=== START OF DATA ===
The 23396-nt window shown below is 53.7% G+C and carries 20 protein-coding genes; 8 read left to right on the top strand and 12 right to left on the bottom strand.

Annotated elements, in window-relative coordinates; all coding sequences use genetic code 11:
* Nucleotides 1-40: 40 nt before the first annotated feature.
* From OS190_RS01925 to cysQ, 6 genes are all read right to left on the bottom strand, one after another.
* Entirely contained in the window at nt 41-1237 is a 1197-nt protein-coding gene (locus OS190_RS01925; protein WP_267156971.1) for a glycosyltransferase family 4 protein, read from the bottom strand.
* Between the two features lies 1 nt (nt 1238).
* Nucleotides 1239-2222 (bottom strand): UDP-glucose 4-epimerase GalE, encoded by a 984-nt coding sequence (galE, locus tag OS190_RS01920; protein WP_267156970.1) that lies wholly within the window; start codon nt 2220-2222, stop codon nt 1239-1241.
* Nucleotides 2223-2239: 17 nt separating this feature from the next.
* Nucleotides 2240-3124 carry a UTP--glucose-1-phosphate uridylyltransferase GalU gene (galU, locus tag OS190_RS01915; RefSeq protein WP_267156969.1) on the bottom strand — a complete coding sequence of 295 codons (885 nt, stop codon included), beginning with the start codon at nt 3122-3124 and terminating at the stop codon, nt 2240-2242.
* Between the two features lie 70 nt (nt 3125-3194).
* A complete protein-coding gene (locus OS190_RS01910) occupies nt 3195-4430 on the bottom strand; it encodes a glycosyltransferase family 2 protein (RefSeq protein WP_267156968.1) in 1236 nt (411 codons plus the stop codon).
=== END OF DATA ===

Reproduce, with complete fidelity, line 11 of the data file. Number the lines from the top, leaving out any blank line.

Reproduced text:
* A complete protein-coding gene (locus OS190_RS01910) occupies nt 3195-4430 on the bottom strand; it encodes a glycosyltransferase family 2 protein (RefSeq protein WP_267156968.1) in 1236 nt (411 codons plus the stop codon).